The ACA Cinema Project Japan features the film Ripples, written and directed by Naoko Ogigami. The film focuses on the delicate phase of a woman, as middle-age becomes the time to make a balance of her life.
Yoriko Sudo (Mariko Tsutsui) finds comfort in the Green Life Water Society (Ryokumei-kai), based on the new religious group Midoriinochikai that worships water. She spends her days in intense spiritual observance of this zen-like cult. Despite the controlling nature of this new-age community, its messages are of forgiveness and tolerance and will put Yoirko to the test when unexpectedly her long-estranged husband Osamu (Ken Mitsuishi), re-enters her world and tells her he is dying of cancer. Yoriko has to tackle her job at the supermarket — with unfriendly customers such as Taro Kadokura (Akira Emoto) — her husband’s return, and the visit of her son Takuya (Hayato Isomura) and his girlfriend Tamami (Erina Tsuda). Within the frustration provided by her kin, Yoriko befriends a colleague from work, janitor Mizuki (Hana Kino), whose situation helps her find a new perspective on her own life.
In Ripples good and evil coexist within Yoriko, as she desperately tries to seek harmony. It feels easier to support those who do not belong to her familial sphere. On one side she helps a co-worker and the homeless, on the other she struggles to decide whether to pay for husband’s cancer-treatment. She loves her son and prepares his favourite dishes, yet she can’t stand to see him with a disabled partner.
The film alternates mayhem with entertainment, through surrealistic instants that intensify the mundane struggles. Ripples intertwines the troubles of Yoriko with the way the Fukushima Daiichi Nuclear Plant power crisis affected the people living in the surrounding area. The film’s Green Life Water Society does not differ from real groups that sold bottles of water claiming that it would purify radiation. Hence, the picture delves deep into how dogmas can destroy a person’s grip on reality and how our actions create a domino effect.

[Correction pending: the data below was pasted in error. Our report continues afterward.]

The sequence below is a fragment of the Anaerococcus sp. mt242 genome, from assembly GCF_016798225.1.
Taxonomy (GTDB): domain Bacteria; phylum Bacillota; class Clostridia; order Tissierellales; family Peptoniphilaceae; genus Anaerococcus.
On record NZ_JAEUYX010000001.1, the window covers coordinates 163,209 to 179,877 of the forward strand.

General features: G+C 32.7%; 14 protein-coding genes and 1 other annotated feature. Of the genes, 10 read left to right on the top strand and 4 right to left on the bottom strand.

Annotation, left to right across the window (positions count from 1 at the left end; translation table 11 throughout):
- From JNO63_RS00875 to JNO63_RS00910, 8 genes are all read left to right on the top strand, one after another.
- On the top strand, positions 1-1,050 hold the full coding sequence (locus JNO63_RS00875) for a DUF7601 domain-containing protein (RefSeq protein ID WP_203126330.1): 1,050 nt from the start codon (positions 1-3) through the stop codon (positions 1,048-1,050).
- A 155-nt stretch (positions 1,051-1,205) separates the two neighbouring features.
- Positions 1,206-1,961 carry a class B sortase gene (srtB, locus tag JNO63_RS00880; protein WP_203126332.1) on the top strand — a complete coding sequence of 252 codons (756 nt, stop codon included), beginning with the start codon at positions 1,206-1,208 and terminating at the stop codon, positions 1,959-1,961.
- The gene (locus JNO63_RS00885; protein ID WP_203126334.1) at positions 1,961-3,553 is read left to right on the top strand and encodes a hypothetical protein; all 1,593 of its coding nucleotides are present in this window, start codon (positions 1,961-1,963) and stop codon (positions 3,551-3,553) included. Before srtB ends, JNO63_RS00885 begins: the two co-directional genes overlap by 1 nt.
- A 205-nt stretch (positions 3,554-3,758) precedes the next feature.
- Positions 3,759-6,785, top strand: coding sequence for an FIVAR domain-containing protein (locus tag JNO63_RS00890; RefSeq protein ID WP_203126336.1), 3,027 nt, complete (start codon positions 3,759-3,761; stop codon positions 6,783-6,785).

Director Naoko Ogigami majestically captures the ripple effect, that occurs when an initial disturbance to a system propagates outwards to disturb an increasingly larger portion of the system. The metaphor of water is present also in the visual representation of the motion picture. There are cinematic moments that evoke Jeet Kune Do, the hybrid martial art conceived and practiced by Hong-Kong-American martial artist Bruce Lee, who once said: “You put water into a bottle, it becomes the bottle. You put it in a teapot, it becomes the teapot. Water can flow, or it can crash. Be water, my friend.” Yoriko’s peaceful cult, uses similar allegories such as “Each one of us is like these drops, without these drops there would be no ripples.” Yoriko embraces the positive-mantras and finds solace in her Japanese dry garden (Karesansui). Every days she tends to the white sand in her yard to escape the chaos in her soul.
Through the life of one woman, and those who interact with her, Naoko Ogigami shows the challenge of an individual fighting a personal battle against the world and against her own darkness. Yoriko is the epitome of the attempt to contain the ripples of our musings that affect the ocean of our minds.
Final Grade: B